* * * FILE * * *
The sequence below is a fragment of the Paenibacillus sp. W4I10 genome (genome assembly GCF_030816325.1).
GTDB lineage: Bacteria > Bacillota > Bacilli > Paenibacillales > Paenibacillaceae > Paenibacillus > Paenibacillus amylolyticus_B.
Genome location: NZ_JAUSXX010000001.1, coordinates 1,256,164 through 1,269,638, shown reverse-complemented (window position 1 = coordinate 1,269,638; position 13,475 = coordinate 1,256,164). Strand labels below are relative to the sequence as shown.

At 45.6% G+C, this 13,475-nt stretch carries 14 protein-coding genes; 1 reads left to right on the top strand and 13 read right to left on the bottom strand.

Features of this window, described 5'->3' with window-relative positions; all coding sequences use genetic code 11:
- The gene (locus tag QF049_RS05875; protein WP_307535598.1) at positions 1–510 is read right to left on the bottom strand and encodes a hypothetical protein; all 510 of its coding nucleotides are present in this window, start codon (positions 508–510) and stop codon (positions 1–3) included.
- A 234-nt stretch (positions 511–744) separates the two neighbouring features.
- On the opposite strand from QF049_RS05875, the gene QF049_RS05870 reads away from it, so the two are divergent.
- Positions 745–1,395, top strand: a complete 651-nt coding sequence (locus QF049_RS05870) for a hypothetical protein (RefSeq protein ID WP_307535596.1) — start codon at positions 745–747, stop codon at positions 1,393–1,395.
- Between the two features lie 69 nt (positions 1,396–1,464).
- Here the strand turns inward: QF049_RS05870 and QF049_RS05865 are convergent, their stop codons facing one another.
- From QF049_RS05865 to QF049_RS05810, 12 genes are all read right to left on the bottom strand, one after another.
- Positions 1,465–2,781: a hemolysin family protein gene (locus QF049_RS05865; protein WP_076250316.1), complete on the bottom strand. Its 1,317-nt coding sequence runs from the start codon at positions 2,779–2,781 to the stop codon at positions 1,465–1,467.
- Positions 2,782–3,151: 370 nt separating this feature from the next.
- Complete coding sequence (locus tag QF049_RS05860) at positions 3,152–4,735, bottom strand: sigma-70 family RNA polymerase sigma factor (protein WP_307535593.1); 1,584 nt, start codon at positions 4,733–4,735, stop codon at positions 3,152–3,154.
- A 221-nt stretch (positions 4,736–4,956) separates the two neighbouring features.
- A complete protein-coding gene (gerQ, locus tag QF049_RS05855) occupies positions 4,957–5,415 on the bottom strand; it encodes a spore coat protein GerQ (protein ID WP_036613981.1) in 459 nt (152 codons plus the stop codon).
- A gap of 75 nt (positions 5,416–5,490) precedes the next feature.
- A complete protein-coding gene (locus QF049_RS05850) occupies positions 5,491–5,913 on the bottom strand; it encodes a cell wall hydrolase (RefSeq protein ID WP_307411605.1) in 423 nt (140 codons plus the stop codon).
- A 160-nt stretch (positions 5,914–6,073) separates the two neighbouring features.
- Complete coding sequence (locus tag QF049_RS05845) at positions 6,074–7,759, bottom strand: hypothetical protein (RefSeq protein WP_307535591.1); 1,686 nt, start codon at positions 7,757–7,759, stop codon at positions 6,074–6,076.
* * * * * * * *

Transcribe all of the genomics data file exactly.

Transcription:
The sequence below is a fragment of the Paenibacillus sp. W4I10 genome (genome assembly GCF_030816325.1).
GTDB lineage: Bacteria > Bacillota > Bacilli > Paenibacillales > Paenibacillaceae > Paenibacillus > Paenibacillus amylolyticus_B.
Genome location: NZ_JAUSXX010000001.1, coordinates 1,256,164 through 1,269,638, shown reverse-complemented (window position 1 = coordinate 1,269,638; position 13,475 = coordinate 1,256,164). Strand labels below are relative to the sequence as shown.

At 45.6% G+C, this 13,475-nt stretch carries 14 protein-coding genes; 1 reads left to right on the top strand and 13 read right to left on the bottom strand.

Features of this window, described 5'->3' with window-relative positions; all coding sequences use genetic code 11:
- The gene (locus tag QF049_RS05875; protein WP_307535598.1) at positions 1–510 is read right to left on the bottom strand and encodes a hypothetical protein; all 510 of its coding nucleotides are present in this window, start codon (positions 508–510) and stop codon (positions 1–3) included.
- A 234-nt stretch (positions 511–744) separates the two neighbouring features.
- On the opposite strand from QF049_RS05875, the gene QF049_RS05870 reads away from it, so the two are divergent.
- Positions 745–1,395, top strand: a complete 651-nt coding sequence (locus QF049_RS05870) for a hypothetical protein (RefSeq protein ID WP_307535596.1) — start codon at positions 745–747, stop codon at positions 1,393–1,395.
- Between the two features lie 69 nt (positions 1,396–1,464).
- Here the strand turns inward: QF049_RS05870 and QF049_RS05865 are convergent, their stop codons facing one another.
- From QF049_RS05865 to QF049_RS05810, 12 genes are all read right to left on the bottom strand, one after another.
- Positions 1,465–2,781: a hemolysin family protein gene (locus QF049_RS05865; protein WP_076250316.1), complete on the bottom strand. Its 1,317-nt coding sequence runs from the start codon at positions 2,779–2,781 to the stop codon at positions 1,465–1,467.
- Positions 2,782–3,151: 370 nt separating this feature from the next.
- Complete coding sequence (locus tag QF049_RS05860) at positions 3,152–4,735, bottom strand: sigma-70 family RNA polymerase sigma factor (protein WP_307535593.1); 1,584 nt, start codon at positions 4,733–4,735, stop codon at positions 3,152–3,154.
- A 221-nt stretch (positions 4,736–4,956) separates the two neighbouring features.
- A complete protein-coding gene (gerQ, locus tag QF049_RS05855) occupies positions 4,957–5,415 on the bottom strand; it encodes a spore coat protein GerQ (protein ID WP_036613981.1) in 459 nt (152 codons plus the stop codon).
- A gap of 75 nt (positions 5,416–5,490) precedes the next feature.
- A complete protein-coding gene (locus QF049_RS05850) occupies positions 5,491–5,913 on the bottom strand; it encodes a cell wall hydrolase (RefSeq protein ID WP_307411605.1) in 423 nt (140 codons plus the stop codon).
- A 160-nt stretch (positions 5,914–6,073) separates the two neighbouring features.
- Complete coding sequence (locus tag QF049_RS05845) at positions 6,074–7,759, bottom strand: hypothetical protein (RefSeq protein WP_307535591.1); 1,686 nt, start codon at positions 7,757–7,759, stop codon at positions 6,074–6,076.